I will now briefly summarize the economic system of parecon and the political system of parpolity. For more background, please see the writings of Robin Hahnel and Michael Albert on participatory economics, also see Stephen Shalom on “parpolity.” People already familiar with these proposed systems are invited to skip the next bit.
Participatory Economics seeks to set up an entirely different economic system by fundamentally changing work life, and how goods and services are allocated (no markets and no central planning). By law, productive property would be owned by all citizens, no private ownership of factories of farms etc. would be allowed. Work life would be democratic, each worker would be able to vote on issues in the workplace in proportion to how much the issue effects them. Further, each worker would have a “balanced job complex.” This means that each worker has a mix of tasks, some empowering, and some rote and perhaps unpleasant. Through sharing both the empowering and unempowering work, one class is established, and the economy is more fair. For instance someone might be an airplane pilot (empowering) some of the time, and a baggage handler at the airport for the rest of their work week. Surgeons would spend some of their time sweeping floors or sorting mail. Also, if it is necessary for someone to be in charge in the workplace, then this job is rotated. For instance, if you are in charge of baggage handling at the airport, then on some other day, you are one of the baggage handlers. Finally, in a parecon one gets paid according to how much effort and sacrifice one does at work. If you work longer hours, or at a hard job, you get paid more. Balanced job complexes should have roughly the same effort and sacrifice.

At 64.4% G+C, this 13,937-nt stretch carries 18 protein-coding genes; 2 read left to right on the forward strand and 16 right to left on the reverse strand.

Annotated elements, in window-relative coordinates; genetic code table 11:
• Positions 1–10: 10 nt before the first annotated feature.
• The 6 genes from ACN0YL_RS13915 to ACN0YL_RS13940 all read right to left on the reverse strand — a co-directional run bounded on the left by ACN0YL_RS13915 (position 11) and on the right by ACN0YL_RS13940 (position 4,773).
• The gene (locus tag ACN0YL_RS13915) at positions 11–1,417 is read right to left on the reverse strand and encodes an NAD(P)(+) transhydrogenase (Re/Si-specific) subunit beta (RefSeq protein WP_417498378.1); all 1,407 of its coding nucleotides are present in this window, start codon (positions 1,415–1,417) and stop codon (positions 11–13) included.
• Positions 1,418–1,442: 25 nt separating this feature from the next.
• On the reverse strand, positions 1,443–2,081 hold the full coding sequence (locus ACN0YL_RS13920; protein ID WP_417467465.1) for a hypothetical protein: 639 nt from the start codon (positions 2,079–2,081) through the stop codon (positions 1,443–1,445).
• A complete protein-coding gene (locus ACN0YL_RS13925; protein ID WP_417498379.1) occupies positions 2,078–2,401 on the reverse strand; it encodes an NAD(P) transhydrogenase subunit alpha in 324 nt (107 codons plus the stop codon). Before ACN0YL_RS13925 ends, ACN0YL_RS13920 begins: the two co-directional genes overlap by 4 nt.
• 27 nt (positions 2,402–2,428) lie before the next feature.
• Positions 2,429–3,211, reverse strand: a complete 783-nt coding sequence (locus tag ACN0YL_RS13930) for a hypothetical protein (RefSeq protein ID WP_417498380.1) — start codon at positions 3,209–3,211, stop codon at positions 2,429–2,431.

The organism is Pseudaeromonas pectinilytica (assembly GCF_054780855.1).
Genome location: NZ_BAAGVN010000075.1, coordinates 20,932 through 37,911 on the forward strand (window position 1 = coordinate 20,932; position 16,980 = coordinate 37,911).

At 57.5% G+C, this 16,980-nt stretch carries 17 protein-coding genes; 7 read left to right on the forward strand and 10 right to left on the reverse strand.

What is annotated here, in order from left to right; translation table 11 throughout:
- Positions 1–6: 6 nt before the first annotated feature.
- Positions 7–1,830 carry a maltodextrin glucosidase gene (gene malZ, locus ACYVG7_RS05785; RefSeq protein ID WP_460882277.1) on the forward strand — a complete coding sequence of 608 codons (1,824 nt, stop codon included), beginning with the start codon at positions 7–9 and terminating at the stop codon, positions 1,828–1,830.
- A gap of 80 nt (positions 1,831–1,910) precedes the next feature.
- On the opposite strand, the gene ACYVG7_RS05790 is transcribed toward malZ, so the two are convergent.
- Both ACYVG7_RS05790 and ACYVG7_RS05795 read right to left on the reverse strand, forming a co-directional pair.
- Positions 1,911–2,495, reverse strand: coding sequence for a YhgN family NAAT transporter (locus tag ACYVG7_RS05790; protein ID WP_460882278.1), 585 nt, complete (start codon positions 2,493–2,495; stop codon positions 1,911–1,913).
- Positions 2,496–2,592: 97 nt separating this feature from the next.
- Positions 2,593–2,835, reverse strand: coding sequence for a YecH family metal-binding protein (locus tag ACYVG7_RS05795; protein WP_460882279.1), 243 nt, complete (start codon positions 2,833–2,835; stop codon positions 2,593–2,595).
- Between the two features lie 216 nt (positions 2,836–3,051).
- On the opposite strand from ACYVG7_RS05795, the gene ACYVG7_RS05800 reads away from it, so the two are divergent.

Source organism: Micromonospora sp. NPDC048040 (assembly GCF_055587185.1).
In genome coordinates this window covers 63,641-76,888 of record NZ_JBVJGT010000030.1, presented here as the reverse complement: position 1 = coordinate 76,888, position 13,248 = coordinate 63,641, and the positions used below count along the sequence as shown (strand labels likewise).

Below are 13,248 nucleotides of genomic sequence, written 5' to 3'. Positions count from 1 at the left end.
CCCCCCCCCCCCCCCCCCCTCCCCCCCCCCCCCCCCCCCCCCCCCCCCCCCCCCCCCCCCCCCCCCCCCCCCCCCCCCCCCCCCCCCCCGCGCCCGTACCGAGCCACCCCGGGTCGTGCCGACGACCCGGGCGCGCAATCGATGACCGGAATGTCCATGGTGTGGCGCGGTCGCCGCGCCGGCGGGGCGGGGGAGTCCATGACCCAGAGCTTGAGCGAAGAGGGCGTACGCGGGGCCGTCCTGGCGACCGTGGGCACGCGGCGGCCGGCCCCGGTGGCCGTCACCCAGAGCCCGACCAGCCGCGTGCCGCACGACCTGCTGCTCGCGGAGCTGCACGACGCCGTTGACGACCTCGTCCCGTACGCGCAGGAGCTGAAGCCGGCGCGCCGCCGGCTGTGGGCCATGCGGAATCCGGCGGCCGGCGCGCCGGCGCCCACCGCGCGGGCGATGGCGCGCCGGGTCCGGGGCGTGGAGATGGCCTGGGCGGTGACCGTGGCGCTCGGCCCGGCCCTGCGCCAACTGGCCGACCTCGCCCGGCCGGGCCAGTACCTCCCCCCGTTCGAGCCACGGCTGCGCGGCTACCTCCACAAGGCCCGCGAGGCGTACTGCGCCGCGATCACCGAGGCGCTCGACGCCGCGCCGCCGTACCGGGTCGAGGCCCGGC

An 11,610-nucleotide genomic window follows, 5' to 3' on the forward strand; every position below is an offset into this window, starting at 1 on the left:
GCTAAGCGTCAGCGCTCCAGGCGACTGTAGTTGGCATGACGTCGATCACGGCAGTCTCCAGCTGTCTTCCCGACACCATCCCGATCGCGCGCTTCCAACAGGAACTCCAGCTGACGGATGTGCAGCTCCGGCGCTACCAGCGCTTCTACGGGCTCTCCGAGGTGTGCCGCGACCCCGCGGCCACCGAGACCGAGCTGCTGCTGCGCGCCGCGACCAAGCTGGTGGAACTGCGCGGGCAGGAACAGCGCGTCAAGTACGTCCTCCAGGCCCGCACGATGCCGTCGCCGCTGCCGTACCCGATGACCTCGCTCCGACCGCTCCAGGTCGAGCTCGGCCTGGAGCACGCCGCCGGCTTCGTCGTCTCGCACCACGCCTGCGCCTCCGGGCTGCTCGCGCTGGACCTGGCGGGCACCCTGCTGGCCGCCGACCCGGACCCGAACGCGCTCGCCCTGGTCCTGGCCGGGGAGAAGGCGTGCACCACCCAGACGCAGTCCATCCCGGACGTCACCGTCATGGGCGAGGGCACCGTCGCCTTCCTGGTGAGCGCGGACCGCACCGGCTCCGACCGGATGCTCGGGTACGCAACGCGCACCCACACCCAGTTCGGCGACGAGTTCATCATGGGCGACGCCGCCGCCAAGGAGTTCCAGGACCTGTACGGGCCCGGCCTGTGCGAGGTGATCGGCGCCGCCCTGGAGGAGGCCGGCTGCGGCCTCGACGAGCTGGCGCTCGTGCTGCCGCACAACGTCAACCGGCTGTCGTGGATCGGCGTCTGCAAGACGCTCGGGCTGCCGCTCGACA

Money in a participatory society is also different. A worker in a parecon gets “credits”, a sort of record of how much they work. They can then use these credits to buy goods and services, but when they buy things, some of their credits disappear. They do not go into a till or a bank, they are gone. To get more, one must work more. Credits are not transferable to other people. I could not give you any of my credits no matter what you might give me. There are no banks, no stock market, and no interest rates. Investment still happens, but differently. If the parecon nation wants to invest in infrastructure, everything else gets more expensive, but no loans are given.
Allocation in a participatory society would also be very different from today. Each year, all citizens would engage in a participatory planning procedure, the goal of which would be to set prices for all goods and services for one year. At the beginning of the procedure, consumers would enter proposals on what they plan to consume for the coming year on an individual, neighborhood, city wide, provincial, and country wide basis. For instance, an individual might order a new bicycle and stereo for the new year, and a city might order a sewer system upgrade. Proposals involving more than one person would be accomplished by any citizen submitting a proposal to a facilitation board, which would be a service to help develop the proposal for approval by the rest of the population. The sum of proposals would then be approved by interested people in that region, then submitted during the participatory planning procedure. In a similar way each worker (who would also be a consumer) would propose how much they want to work in the coming year, and at what they want to work. Workplaces would also propose changes to their workplaces, such as upgrades. This proposed supply and demand will be summed up, and factors such as environmental damage involved in producing goods and the toll on workers will be added to the price of a good, making it more or less expensive. This generates prices to be reviewed for all goods and services. Since the prices incorporate information about the impact of the goods on society, it is said that the prices reflect the “social opportunity cost”. After reviewing the prices, people then resubmit proposals, as prices might not be what they expected. This process is repeated several times, and less deviation is allowed each time, whittling down the proposals into something beneficial to all. After this, prices are set for a year. Note that though this might seem like a demanding process for the population, there are mechanisms to make it easy on consumers, such as getting time off work to do it.